Former MP and Pacific Economic Ambassador Shane Jones has been hospitalised with suspected dengue fever after a visit to Papua New Guinea.

The outbreak of dengue fever is understood to have hit Mr Jones as well as several other diplomats and staff in Port Moresby.

They include Deputy High Commissioner Nicci Stilwell and Andrew Needs who is the NZ-based head of the Pacific Division at the Ministry of Foreign Affairs. A defence staffer based in PNG is understood to have been flown to Australia for treatment.

Mr Jones was admitted to Middlemore Hospital on Friday morning with a high fever, pain and dehydration.


He is suspected to have dengue fever, although tests to confirm it will take some days.

It is known whether the cases are linked, but Mr Jones and Mr Needs visited PNG together about 12 days ago.

The trip included a visit to a solar energy project New Zealand helped fund as well as the launch of the Pacific Broadcasting Initiative, under which several New Zealand television programmes will screen free to air in PNG.

Dengue fever is a mosquito-borne viral disease most commonly contracted in countries with tropical and sub-tropical climates.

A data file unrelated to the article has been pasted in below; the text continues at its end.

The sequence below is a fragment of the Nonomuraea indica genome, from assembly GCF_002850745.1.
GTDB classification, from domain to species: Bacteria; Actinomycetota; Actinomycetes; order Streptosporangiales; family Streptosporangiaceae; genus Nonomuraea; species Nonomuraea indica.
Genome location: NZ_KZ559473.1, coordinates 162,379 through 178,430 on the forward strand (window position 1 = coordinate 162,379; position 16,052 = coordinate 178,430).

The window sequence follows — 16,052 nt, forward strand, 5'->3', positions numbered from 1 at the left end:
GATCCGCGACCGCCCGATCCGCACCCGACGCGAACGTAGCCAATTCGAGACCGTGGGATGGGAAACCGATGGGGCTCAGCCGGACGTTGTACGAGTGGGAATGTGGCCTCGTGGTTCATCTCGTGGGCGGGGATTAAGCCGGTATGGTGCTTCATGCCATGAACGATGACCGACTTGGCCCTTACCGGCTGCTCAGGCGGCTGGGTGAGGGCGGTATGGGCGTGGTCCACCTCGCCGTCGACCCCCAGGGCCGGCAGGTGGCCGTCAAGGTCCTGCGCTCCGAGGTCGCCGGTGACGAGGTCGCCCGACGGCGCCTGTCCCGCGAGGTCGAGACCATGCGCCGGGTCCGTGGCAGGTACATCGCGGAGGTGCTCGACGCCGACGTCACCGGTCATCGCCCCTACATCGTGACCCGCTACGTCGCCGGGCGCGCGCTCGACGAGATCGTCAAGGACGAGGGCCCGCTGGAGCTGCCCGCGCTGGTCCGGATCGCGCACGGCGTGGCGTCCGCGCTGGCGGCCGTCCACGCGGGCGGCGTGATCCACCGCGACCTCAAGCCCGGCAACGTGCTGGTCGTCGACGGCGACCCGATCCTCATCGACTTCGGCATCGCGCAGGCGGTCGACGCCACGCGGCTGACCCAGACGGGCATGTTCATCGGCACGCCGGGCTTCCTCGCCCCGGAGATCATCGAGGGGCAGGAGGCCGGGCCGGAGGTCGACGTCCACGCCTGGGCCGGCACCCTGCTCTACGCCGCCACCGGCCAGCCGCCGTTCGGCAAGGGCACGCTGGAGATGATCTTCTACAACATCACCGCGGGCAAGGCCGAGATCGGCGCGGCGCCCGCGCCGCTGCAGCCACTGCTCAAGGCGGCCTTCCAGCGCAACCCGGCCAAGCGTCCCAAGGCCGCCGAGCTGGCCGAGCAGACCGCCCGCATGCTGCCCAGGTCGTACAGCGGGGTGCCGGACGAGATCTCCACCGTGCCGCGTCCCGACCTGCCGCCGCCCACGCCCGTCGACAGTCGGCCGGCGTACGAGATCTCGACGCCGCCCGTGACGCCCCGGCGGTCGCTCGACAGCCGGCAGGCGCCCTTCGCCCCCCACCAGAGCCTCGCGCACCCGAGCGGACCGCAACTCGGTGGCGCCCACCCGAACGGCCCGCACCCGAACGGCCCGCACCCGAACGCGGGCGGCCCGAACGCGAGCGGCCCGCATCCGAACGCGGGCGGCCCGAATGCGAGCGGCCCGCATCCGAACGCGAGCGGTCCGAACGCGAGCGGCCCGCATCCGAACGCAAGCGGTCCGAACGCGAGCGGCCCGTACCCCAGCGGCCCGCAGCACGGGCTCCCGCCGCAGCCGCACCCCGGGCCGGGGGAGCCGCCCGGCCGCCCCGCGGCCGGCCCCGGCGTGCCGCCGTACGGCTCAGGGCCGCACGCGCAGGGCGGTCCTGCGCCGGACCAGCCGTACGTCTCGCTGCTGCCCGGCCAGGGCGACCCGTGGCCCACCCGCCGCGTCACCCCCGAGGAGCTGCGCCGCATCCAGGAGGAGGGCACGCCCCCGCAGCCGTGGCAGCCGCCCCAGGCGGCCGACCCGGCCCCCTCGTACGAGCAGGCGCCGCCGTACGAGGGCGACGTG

There has been an increase of cases in the Pacific since 2014. Symptoms include high fever, headaches and joint and muscle pain. It can result in death in a very small amount of cases.

The MFAT travel advisory site Safe Travel cautions travellers to take particular care in Pacific Island countries such as PNG to protect against mosquito bites during the day.

Mr Jones said the doctors at Middlemore had been thorough, including a lumbar puncture to rule out meningitis and tests for zika, dengue fever, typhoid and others.

While the blood tests would not be completed for a week, he was told the symptoms tallied with dengue fever.

"I feel devoid of energy and have extreme pain in the neck and behind the eyes. I feel ridiculous, wearing sunglasses in bed."

He started feeling ill late on Wednesday night and went to the doctor on Friday morning before being sent to hospital.

A spokesman from the Ministry of Foreign Affairs confirmed three of its staff members had suspected dengue fever after working or travelling in PNG recently.

"The staff members have been receiving appropriate medical treatment and we wish them a speedy recovery."

He said MFAT staff posted to PNG or travelling to the region were all advised to take precautions.

There had not been any spike or increase in dengue recently recorded.